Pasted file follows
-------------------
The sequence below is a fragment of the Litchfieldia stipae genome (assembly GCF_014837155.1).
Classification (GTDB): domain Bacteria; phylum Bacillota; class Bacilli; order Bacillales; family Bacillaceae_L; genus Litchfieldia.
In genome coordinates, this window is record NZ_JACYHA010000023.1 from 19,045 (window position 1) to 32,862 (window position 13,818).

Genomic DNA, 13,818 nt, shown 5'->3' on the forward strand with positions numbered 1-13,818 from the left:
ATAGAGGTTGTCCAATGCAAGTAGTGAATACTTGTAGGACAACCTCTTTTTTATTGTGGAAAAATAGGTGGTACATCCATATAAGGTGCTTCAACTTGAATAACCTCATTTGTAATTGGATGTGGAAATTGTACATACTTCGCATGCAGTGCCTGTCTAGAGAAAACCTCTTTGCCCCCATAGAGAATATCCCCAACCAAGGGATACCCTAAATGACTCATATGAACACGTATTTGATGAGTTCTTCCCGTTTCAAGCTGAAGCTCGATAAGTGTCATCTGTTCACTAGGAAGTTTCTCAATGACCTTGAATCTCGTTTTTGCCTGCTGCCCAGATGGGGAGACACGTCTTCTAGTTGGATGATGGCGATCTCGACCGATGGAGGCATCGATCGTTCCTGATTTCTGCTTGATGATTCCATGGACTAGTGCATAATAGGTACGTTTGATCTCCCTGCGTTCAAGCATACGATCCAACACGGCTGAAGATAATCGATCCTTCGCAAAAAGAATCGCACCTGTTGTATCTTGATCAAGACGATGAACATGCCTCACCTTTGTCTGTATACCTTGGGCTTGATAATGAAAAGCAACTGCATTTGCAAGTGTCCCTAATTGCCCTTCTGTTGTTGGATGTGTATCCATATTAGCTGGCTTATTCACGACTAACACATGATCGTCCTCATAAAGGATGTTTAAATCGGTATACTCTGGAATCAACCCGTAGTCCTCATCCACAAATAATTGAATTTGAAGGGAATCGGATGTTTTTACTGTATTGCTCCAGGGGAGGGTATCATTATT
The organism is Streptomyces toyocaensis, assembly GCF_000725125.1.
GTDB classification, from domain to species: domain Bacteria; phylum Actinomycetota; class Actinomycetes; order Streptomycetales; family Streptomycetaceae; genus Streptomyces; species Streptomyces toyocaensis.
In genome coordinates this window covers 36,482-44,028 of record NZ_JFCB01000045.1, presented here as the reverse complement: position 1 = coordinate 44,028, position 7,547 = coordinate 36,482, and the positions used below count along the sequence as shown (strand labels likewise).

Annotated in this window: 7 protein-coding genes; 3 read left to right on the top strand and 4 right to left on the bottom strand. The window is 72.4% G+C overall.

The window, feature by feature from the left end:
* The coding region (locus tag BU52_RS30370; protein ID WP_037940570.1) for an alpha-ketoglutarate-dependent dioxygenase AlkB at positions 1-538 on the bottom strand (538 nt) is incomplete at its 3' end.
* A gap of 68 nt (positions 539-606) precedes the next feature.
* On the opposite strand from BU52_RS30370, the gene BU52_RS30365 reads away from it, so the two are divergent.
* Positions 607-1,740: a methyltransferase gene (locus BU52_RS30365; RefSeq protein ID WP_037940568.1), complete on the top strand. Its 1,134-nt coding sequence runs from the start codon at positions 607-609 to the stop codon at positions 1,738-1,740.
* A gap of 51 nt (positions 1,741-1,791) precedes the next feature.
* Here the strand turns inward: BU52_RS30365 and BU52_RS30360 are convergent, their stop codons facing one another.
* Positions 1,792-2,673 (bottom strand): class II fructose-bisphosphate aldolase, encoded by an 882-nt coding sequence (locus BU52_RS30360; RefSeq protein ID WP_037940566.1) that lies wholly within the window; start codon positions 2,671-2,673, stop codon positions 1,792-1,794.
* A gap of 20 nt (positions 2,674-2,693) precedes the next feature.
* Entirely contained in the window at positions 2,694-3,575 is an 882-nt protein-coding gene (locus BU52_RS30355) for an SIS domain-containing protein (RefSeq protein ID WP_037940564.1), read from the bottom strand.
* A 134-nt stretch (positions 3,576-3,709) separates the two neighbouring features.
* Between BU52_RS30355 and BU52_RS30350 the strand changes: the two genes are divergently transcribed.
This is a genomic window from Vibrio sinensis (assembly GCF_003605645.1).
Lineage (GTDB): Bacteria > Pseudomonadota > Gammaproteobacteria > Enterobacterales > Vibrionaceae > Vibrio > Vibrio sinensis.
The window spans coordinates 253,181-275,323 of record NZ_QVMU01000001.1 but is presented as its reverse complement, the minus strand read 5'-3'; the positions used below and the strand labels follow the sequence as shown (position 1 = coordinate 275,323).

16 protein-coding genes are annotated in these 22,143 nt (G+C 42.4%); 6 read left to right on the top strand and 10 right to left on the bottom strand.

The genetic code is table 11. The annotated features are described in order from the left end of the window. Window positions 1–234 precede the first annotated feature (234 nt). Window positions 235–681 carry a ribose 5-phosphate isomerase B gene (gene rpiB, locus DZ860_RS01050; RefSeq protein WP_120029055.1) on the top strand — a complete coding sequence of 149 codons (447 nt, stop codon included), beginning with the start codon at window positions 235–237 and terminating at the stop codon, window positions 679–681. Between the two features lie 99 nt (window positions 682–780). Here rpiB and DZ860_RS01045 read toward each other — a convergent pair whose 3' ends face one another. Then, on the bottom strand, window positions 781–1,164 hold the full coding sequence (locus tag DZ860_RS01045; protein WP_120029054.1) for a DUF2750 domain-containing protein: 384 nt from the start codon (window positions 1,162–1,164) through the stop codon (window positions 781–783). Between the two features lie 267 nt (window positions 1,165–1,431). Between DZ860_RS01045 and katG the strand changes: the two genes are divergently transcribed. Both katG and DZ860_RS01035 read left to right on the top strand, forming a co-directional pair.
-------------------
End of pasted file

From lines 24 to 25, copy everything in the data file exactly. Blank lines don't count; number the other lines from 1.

The window spans coordinates 253,181-275,323 of record NZ_QVMU01000001.1 but is presented as its reverse complement, the minus strand read 5'-3'; the positions used below and the strand labels follow the sequence as shown (position 1 = coordinate 275,323).

16 protein-coding genes are annotated in these 22,143 nt (G+C 42.4%); 6 read left to right on the top strand and 10 right to left on the bottom strand.